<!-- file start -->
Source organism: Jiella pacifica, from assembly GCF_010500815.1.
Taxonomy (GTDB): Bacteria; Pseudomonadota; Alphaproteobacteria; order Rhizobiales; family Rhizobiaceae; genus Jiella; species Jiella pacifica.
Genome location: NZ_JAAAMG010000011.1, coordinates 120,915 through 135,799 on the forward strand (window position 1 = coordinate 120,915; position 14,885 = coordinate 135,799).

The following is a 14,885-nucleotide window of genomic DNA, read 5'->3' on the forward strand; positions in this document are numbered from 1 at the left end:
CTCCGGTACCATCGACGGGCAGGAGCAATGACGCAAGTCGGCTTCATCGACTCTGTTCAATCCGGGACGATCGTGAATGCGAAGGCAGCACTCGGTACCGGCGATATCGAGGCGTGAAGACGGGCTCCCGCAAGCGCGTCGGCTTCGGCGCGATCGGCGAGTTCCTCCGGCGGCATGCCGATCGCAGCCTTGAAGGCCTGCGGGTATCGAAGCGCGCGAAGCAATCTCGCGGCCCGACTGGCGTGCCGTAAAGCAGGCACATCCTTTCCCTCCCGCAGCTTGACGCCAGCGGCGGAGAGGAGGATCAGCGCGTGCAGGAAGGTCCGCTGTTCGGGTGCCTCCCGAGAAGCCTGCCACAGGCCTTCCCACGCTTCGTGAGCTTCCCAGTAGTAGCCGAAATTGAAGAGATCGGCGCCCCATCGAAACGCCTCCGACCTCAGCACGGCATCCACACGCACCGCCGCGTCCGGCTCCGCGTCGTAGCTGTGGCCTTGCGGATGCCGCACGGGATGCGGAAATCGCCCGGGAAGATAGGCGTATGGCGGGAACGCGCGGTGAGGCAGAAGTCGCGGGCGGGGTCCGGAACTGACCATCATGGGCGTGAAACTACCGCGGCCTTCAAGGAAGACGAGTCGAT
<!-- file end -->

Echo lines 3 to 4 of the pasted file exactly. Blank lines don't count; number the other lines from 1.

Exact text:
Genome location: NZ_JAAAMG010000011.1, coordinates 120,915 through 135,799 on the forward strand (window position 1 = coordinate 120,915; position 14,885 = coordinate 135,799).

The following is a 14,885-nucleotide window of genomic DNA, read 5'->3' on the forward strand; positions in this document are numbered from 1 at the left end: